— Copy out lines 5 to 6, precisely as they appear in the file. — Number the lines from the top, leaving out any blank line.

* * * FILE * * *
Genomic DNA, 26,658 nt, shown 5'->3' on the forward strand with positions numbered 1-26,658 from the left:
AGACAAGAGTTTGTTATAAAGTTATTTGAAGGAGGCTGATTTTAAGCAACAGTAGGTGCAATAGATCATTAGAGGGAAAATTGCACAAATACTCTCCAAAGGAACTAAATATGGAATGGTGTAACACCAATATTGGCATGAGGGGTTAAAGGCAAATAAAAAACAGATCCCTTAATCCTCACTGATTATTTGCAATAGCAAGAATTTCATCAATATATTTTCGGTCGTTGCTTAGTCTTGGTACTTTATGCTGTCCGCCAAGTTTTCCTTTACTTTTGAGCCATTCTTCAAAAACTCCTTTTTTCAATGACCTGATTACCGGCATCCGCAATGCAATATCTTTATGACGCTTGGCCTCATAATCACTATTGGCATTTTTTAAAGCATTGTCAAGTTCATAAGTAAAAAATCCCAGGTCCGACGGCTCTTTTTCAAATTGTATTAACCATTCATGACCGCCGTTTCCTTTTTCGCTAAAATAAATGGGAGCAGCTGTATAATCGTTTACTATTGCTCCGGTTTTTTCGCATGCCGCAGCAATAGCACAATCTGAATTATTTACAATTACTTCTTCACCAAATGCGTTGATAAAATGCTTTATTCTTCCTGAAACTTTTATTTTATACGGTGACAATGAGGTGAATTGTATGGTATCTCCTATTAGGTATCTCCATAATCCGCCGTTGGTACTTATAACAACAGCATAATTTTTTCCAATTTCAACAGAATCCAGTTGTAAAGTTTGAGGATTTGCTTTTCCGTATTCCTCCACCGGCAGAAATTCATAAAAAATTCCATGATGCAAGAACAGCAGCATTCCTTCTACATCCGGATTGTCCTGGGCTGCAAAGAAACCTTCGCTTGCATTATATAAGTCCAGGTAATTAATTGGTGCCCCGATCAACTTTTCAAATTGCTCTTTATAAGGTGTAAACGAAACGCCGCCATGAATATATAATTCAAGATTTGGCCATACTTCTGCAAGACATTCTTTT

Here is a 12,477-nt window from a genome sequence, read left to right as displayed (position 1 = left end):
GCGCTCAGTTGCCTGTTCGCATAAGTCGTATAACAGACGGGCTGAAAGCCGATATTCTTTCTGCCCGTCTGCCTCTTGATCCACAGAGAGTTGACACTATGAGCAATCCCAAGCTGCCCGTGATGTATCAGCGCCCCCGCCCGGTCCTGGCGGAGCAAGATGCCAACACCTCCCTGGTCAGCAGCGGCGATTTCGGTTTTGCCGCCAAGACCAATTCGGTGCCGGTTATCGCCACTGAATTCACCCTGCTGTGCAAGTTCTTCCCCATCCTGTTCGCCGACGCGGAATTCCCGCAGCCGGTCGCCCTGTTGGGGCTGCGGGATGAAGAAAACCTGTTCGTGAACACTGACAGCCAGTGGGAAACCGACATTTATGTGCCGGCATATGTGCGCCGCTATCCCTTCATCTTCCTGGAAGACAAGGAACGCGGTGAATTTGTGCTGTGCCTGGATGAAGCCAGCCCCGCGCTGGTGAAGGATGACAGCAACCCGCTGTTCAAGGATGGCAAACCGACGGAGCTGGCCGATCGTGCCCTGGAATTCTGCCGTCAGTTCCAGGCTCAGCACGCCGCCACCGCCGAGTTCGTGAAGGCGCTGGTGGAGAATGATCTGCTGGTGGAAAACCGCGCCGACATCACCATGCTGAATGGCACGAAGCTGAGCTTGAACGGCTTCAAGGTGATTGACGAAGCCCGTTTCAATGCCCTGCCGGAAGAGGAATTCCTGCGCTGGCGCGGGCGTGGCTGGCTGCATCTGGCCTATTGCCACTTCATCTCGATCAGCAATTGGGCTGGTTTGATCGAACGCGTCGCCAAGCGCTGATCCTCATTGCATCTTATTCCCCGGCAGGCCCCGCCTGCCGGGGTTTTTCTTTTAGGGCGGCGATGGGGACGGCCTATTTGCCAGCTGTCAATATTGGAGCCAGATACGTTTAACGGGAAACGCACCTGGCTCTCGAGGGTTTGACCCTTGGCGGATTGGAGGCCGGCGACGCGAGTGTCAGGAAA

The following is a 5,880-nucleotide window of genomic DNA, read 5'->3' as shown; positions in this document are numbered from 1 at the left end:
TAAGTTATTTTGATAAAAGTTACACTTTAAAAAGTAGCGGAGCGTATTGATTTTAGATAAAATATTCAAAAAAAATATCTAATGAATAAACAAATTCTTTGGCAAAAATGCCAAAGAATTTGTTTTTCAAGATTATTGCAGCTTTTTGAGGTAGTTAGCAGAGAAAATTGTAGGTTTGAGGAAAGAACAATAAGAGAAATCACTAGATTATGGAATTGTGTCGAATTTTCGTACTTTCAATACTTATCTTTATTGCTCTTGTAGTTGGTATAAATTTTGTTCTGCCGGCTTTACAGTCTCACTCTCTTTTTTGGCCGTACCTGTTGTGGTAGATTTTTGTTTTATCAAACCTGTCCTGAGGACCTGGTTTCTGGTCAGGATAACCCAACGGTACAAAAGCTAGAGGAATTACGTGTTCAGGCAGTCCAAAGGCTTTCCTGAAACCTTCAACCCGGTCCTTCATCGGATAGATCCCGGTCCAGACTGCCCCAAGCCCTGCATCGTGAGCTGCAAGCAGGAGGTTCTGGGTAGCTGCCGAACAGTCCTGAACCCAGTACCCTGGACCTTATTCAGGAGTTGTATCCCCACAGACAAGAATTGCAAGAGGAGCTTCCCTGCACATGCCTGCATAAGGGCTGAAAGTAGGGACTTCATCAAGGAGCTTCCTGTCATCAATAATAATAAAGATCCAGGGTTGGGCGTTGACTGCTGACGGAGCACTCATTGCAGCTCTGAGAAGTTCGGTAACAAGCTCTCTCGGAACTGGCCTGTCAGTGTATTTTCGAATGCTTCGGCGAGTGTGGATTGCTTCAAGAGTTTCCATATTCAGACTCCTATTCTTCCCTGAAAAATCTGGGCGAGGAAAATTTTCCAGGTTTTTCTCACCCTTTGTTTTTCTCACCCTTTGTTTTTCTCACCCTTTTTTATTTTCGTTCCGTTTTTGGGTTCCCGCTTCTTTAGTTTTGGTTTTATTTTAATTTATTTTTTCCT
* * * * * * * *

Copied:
The following is a 5,880-nucleotide window of genomic DNA, read 5'->3' as shown; positions in this document are numbered from 1 at the left end:
TAAGTTATTTTGATAAAAGTTACACTTTAAAAAGTAGCGGAGCGTATTGATTTTAGATAAAATATTCAAAAAAAATATCTAATGAATAAACAAATTCTTTGGCAAAAATGCCAAAGAATTTGTTTTTCAAGATTATTGCAGCTTTTTGAGGTAGTTAGCAGAGAAAATTGTAGGTTTGAGGAAAGAACAATAAGAGAAATCACTAGATTATGGAATTGTGTCGAATTTTCGTACTTTCAATACTTATCTTTATTGCTCTTGTAGTTGGTATAAATTTTGTTCTGCCGGCTTTACAGTCTCACTCTCTTTTTTGGCCGTACCTGTTGTGGTAGATTTTTGTTTTATCAAACCTGTCCTGAGGACCTGGTTTCTGGTCAGGATAACCCAACGGTACAAAAGCTAGAGGAATTACGTGTTCAGGCAGTCCAAAGGCTTTCCTGAAACCTTCAACCCGGTCCTTCATCGGATAGATCCCGGTCCAGACTGCCCCAAGCCCTGCATCGTGAGCTGCAAGCAGGAGGTTCTGGGTAGCTGCCGAACAGTCCTGAACCCAGTACCCTGGACCTTATTCAGGAGTTGTATCCCCACAGACAAGAATTGCAAGAGGAGCTTCCCTGCACATGCCTGCATAAGGGCTGAAAGTAGGGACTTCATCAAGGAGCTTCCTGTCATCAATAATAATAAAGATCCAGGGTTGGGCGTTGACTGCTGACGGAGCACTCATTGCAGCTCTGAGAAGTTCGGTAACAAGCTCTCTCGGAACTGGCCTGTCAGTGTATTTTCGAATGCTTCGGCGAGTGTGGATTGCTTCAAGAGTTTCCATATTCAGACTCCTATTCTTCCCTGAAAAATCTGGGCGAGGAAAATTTTCCAGGTTTTTCTCACCCTTTGTTTTTCTCACCCTTTGTTTTTCTCACCCTTTTTTATTTTCGTTCCGTTTTTGGGTTCCCGCTTCTTTAGTTTTGGTTTTATTTTAATTTATTTTTTCCT